None of the 1,200 light tanks ordered in the U.S.A. were delivered before the end of the war but a number of American units were equipped with the French FT and saw action in France.”

                  What I find interesting about this small account is that it describes how valuable the Renaults were at blunting the German offensive of 1918 and counter attacking. Certainly an admirable and invaluable accomplishment. However, I dont see any references to the Renault's being used against and enemy entrenched for a year or more with forests of barbed wire and pillboxes. Interestingly, there is a photo of an FT with fascines attached to the front to drop into trenches. Nor are these fascines the solid bundle of sticks like the Brits used, they are hollow -- sort of like a barrel of sticks. Maybe this work for the Renaults because they are lighter.
                  O Lord, bless this thy hand grenade, that with it thou mayst blow thine enemies to tiny bits, in thy mercy. And the Lord did grin. And the people did feast upon the lambs, sloths, carp, anchovies, orangutans, breakfast cereals, fruit bats

                  Comment


                  • Originally posted by Blair Maynard View Post
                    You don't agree with that in what way?

                    Here is an excerpt from “Renault F.T. Armor In Profile”, by Pierre Touzin & Christian Gurtner, translated from French by Stevenson Pugh. It seems to be unusually honest about the shortcomings of the Renault FT (at least the engine in the Rhomboid was right there in the tank and, if a new fanbelt could be installed to fix a problem, you didnt need to leave the tank to do it):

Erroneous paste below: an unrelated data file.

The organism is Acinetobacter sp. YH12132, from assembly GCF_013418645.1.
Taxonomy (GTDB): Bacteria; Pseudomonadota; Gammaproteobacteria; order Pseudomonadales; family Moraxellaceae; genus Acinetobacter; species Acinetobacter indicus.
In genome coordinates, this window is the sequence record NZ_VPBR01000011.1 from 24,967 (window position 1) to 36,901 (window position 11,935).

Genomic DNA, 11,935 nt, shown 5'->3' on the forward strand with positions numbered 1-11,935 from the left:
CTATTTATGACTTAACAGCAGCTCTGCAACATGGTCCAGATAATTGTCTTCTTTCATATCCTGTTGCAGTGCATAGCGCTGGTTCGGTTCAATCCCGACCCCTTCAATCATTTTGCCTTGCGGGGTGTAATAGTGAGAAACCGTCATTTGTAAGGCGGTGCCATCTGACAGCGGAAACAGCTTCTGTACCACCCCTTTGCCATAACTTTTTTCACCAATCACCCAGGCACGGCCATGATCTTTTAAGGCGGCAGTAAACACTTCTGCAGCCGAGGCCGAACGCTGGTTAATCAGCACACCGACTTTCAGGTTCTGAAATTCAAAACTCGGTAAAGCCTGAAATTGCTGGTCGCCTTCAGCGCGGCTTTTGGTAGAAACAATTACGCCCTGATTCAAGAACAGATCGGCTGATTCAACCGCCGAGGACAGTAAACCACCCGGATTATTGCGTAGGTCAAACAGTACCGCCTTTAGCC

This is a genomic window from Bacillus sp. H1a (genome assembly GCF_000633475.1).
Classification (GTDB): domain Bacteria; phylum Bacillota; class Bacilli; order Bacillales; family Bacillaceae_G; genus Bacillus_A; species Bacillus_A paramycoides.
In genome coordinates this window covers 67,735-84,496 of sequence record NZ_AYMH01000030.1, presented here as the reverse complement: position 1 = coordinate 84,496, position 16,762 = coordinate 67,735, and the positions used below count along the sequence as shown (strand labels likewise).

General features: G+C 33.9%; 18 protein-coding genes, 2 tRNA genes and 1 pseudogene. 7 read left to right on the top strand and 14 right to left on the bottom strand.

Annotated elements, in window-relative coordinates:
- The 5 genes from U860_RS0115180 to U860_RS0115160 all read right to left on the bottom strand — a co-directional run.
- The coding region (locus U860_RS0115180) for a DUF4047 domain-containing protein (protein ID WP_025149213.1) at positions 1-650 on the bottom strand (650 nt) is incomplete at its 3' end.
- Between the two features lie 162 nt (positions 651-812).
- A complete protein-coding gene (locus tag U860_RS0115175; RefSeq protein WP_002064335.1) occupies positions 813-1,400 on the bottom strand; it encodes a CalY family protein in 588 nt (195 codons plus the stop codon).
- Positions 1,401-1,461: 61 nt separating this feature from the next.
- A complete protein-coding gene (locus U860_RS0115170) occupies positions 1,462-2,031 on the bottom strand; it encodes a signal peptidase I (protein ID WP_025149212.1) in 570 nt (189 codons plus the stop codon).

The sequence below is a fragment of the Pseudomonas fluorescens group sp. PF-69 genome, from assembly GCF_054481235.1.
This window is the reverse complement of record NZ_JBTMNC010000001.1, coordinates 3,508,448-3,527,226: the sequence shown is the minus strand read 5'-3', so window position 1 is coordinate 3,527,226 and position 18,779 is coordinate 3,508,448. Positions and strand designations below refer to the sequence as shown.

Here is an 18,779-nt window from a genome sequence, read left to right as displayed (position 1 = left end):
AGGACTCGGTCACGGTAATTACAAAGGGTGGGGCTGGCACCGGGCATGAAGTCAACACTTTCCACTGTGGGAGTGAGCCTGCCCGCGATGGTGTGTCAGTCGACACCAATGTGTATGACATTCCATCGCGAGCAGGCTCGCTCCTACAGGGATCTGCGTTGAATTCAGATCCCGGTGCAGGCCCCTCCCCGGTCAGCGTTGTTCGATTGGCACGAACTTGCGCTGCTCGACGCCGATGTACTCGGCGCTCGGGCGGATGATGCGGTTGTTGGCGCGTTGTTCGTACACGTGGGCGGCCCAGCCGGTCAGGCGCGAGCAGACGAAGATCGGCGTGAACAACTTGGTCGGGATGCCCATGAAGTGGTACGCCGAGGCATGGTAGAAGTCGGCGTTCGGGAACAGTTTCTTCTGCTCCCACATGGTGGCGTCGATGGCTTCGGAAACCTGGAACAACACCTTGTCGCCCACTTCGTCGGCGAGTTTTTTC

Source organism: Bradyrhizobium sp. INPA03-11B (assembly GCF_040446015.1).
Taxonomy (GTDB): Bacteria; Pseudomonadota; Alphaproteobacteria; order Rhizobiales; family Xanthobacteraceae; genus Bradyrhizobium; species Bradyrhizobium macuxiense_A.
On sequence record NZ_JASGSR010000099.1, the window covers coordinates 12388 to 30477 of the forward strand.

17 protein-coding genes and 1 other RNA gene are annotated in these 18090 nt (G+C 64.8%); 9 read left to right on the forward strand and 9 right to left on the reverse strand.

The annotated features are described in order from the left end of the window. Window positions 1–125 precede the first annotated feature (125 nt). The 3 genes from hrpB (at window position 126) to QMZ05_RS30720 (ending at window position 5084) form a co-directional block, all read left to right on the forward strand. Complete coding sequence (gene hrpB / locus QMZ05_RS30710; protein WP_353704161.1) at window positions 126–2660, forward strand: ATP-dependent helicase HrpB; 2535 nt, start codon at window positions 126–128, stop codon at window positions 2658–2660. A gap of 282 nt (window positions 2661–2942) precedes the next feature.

“Although the first four vehicles had been delivered to the Ministry in September 1917 it was not until March 1918 that the first were received by the Army. The first unit to be equipped was 501 Regiment de Chars de Combat which had three battalions. The first engagement in which Renault FT 17 light tanks took part was on 31st May 1918 during the battle for the Forest of Retz. This was a crucial point in the great German summer offensive and the light tanks, although committed in small numbers, contrary to the original concept of using them in massed attack, did well and, in addition to performing the invaluable service of stiffening the hard-pressed French Infantry, were credited with a major contribution to the final checking of the offensive. The fighting continued until 2nd July when the 501 Regiment was placed in reserve with the 10th Army. Later that month, on 18th July, 480 FTs were concentrated in the French counteroffensive at Soissons where they achieved the success of breaking the German line in the opening attack, without artillery preparation. Their advance that day of four miles could not be furthered, however, for the classic reason that no arm of exploitation yet existed other than the Cavalry who, once again, failed.